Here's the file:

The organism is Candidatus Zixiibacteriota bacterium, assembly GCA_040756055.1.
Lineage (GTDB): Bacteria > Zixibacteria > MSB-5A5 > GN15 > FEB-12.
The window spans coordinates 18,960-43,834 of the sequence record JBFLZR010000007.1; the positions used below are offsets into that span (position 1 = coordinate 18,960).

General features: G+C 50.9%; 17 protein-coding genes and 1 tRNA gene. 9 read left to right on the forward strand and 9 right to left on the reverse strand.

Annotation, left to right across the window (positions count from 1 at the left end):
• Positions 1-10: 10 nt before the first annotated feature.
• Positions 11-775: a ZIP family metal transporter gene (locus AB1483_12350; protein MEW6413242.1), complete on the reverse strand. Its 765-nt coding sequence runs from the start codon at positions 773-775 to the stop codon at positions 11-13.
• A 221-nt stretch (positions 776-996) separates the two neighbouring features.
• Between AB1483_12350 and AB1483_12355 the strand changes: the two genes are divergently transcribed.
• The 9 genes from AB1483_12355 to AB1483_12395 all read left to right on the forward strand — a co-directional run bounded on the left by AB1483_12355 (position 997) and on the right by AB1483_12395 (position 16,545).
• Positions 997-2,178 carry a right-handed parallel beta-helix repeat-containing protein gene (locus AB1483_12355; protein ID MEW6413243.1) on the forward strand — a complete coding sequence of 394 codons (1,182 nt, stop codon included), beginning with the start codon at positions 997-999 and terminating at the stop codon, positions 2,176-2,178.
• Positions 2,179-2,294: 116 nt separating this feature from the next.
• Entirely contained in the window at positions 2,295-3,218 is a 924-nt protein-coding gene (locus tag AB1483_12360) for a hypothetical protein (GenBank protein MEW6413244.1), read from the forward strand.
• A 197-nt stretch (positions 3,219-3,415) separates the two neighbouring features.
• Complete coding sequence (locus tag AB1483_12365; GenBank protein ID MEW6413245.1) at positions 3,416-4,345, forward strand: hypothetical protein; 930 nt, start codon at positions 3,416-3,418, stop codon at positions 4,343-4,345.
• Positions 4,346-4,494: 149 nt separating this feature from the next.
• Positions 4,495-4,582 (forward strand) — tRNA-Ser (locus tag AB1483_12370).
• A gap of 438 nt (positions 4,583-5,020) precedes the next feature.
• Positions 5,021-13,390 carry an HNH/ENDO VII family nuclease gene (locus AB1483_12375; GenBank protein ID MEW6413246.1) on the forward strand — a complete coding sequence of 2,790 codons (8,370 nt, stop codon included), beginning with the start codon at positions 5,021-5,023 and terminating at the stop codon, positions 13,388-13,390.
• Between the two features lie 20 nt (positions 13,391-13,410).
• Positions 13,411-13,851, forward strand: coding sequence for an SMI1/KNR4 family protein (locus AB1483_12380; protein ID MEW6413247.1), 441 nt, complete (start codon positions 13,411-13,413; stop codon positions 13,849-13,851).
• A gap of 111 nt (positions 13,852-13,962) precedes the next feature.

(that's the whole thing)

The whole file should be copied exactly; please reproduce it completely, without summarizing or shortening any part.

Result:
The organism is Candidatus Zixiibacteriota bacterium, assembly GCA_040756055.1.
Lineage (GTDB): Bacteria > Zixibacteria > MSB-5A5 > GN15 > FEB-12.
The window spans coordinates 18,960-43,834 of the sequence record JBFLZR010000007.1; the positions used below are offsets into that span (position 1 = coordinate 18,960).

General features: G+C 50.9%; 17 protein-coding genes and 1 tRNA gene. 9 read left to right on the forward strand and 9 right to left on the reverse strand.

Annotation, left to right across the window (positions count from 1 at the left end):
• Positions 1-10: 10 nt before the first annotated feature.
• Positions 11-775: a ZIP family metal transporter gene (locus AB1483_12350; protein MEW6413242.1), complete on the reverse strand. Its 765-nt coding sequence runs from the start codon at positions 773-775 to the stop codon at positions 11-13.
• A 221-nt stretch (positions 776-996) separates the two neighbouring features.
• Between AB1483_12350 and AB1483_12355 the strand changes: the two genes are divergently transcribed.
• The 9 genes from AB1483_12355 to AB1483_12395 all read left to right on the forward strand — a co-directional run bounded on the left by AB1483_12355 (position 997) and on the right by AB1483_12395 (position 16,545).
• Positions 997-2,178 carry a right-handed parallel beta-helix repeat-containing protein gene (locus AB1483_12355; protein ID MEW6413243.1) on the forward strand — a complete coding sequence of 394 codons (1,182 nt, stop codon included), beginning with the start codon at positions 997-999 and terminating at the stop codon, positions 2,176-2,178.
• Positions 2,179-2,294: 116 nt separating this feature from the next.
• Entirely contained in the window at positions 2,295-3,218 is a 924-nt protein-coding gene (locus tag AB1483_12360) for a hypothetical protein (GenBank protein MEW6413244.1), read from the forward strand.
• A 197-nt stretch (positions 3,219-3,415) separates the two neighbouring features.
• Complete coding sequence (locus tag AB1483_12365; GenBank protein ID MEW6413245.1) at positions 3,416-4,345, forward strand: hypothetical protein; 930 nt, start codon at positions 3,416-3,418, stop codon at positions 4,343-4,345.
• Positions 4,346-4,494: 149 nt separating this feature from the next.
• Positions 4,495-4,582 (forward strand) — tRNA-Ser (locus tag AB1483_12370).
• A gap of 438 nt (positions 4,583-5,020) precedes the next feature.
• Positions 5,021-13,390 carry an HNH/ENDO VII family nuclease gene (locus AB1483_12375; GenBank protein ID MEW6413246.1) on the forward strand — a complete coding sequence of 2,790 codons (8,370 nt, stop codon included), beginning with the start codon at positions 5,021-5,023 and terminating at the stop codon, positions 13,388-13,390.
• Between the two features lie 20 nt (positions 13,391-13,410).
• Positions 13,411-13,851, forward strand: coding sequence for an SMI1/KNR4 family protein (locus AB1483_12380; protein ID MEW6413247.1), 441 nt, complete (start codon positions 13,411-13,413; stop codon positions 13,849-13,851).
• A gap of 111 nt (positions 13,852-13,962) precedes the next feature.